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California Operator Hit With Medical Bills For Baby Son’s Cancer

Posted on August 15, 2014 by - Also by this author - About the author

SANTA BARBARA, Calif. — The good news for Matthew Liam Hecker, age 18 months, is that doctors expect a full remission and recovery on his Hodgkin's lymphoma, first diagnosed in late June. 


Until the anticipated recovery by July 2015, however, the boy faces regular chemotherapy treatments and medications, following four surgeries he has endured so far.

While handling Matthew’s treatment and recovery, parents Chris and Vivian Hecker, owners of SB Executive Transportation in Santa Barbara, are also raising two siblings, running a chauffeured transportation business, and trying to keep a household afloat. Three times per week, the couple takes Matthew 100 miles south to Santa Monica for check-ups and treatments.

Chris Hecker has posted a prolific stream of updates on his Facebook page during the last few months, drawing wide limousine industry sympathy, prayers, support and good will. He recently set up a donation site for Matthew after insurance coverage temporarily ran out on medical bills.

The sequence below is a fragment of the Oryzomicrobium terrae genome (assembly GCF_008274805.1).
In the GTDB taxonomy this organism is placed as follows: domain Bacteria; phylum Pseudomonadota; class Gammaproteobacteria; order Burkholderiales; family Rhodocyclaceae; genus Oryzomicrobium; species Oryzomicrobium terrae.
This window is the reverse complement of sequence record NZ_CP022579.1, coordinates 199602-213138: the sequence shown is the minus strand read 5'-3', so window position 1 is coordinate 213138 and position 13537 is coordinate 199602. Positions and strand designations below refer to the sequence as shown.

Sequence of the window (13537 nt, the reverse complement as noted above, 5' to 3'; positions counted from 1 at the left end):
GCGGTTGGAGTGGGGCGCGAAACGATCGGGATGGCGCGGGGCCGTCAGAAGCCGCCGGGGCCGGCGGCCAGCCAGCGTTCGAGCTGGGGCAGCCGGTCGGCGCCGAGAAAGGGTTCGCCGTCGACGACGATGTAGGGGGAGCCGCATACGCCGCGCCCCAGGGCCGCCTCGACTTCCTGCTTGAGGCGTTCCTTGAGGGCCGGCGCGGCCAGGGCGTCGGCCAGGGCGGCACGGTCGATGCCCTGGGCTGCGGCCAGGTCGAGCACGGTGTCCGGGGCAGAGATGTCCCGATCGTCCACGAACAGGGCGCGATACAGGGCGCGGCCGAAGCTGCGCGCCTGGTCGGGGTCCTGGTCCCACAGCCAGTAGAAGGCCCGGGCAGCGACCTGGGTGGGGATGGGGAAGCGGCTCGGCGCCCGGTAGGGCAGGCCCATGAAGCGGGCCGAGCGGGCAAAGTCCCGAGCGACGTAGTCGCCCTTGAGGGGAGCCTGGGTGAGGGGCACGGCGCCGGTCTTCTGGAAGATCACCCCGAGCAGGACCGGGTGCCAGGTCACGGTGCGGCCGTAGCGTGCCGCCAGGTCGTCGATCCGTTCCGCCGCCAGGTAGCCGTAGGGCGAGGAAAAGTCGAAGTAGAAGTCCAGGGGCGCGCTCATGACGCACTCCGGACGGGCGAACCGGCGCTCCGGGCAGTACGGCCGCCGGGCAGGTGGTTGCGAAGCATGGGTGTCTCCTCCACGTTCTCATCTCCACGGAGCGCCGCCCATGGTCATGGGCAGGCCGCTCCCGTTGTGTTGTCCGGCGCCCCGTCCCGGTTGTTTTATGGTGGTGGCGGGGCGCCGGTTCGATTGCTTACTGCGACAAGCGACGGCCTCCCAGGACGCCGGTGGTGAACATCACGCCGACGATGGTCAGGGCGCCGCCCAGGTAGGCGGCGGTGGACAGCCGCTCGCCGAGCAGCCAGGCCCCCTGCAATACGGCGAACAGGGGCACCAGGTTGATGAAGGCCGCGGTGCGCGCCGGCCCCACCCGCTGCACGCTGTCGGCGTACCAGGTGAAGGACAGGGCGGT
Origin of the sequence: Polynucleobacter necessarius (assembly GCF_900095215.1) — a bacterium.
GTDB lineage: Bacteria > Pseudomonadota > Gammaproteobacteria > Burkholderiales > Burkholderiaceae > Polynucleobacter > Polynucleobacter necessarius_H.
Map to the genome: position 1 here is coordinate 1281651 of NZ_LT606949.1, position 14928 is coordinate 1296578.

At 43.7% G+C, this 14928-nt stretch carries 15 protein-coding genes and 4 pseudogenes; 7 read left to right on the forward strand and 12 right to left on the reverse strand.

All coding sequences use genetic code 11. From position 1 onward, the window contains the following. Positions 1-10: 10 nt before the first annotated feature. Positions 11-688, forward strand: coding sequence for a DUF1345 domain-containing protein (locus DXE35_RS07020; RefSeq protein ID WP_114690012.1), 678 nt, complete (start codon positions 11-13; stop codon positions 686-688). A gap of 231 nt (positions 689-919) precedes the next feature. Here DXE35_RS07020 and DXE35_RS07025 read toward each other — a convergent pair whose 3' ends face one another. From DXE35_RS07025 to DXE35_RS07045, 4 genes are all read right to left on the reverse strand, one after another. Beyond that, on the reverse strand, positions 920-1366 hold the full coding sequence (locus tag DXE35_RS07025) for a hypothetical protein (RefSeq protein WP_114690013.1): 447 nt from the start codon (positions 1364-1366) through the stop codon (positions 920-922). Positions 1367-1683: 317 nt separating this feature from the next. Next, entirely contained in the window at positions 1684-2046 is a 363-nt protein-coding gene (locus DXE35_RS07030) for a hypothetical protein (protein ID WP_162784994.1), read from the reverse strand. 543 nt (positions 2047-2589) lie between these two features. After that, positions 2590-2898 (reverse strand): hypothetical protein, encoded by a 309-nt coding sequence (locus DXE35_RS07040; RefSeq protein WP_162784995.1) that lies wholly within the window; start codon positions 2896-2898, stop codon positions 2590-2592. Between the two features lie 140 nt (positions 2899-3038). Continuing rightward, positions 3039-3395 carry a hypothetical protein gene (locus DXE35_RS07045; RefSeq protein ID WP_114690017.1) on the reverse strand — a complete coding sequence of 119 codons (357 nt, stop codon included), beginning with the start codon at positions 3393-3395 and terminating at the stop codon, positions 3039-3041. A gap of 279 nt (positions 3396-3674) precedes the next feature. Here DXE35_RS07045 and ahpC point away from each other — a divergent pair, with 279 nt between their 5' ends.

The financial needs are fairly straightforward: Health insurance coverage has maxed out until September, leaving the family with $6,500 in medical bills. A grant from the University of California Los Angeles Medical Center, where Matthew is being treated, kicks in starting in September. The Heckers also are appealing their coverage limits to Tricare and Blue Cross, which hold the health insurance policy for Matthew.

As of Friday morning, individual donors, many from the limousine industry, have contributed $1,165; an anonymous donor has pledged another $1,000; a family friend pledged $2,100 Friday morning at a local Chamber of Commerce event. That brings the total to about $4,255 toward the estimated $6,500 amount due.

The medical challenges of treating a baby with cancer have been nothing less than horrifying and heart-rending for the Heckers, as the ordeal started in March when they suspected Matthew had simply suffered a spider bite. A bite mark had popped up on his neck overnight, leading them to believe he just needed a quick visit to the pediatrician.

For the next two months, the Heckers faced a long series of tests, visits and evaluations with multiple ear, nose and throat specialists who could not pinpoint Matthew’s exact condition. Finally, an X-ray of his lungs at UCLA in June, revealed a tumor the size of a small ball in his left lung and multiple tumors along his neck. Doctors diagnosed little Matthew with Stage 1 Hodgkin's lymphoma, on the verge of transitioning to Stage 2. Subsequent surgeries successfully removed the neck tumors, but a baby’s lungs are too delicate for surgery, so the lung tumor will be treated via medications and a liquid chemotherapy suited for babies.

“We had four surgeries on neck to remove tumors, and at first they wanted to operate on his left lung, but they are not willing to take the risk,” Hecker told LCT. “You should be at least two years old for that type of surgery. Because it was caught early stage, his prognosis is to be 100% cured.”

Fund information: Medical Bills For My Son

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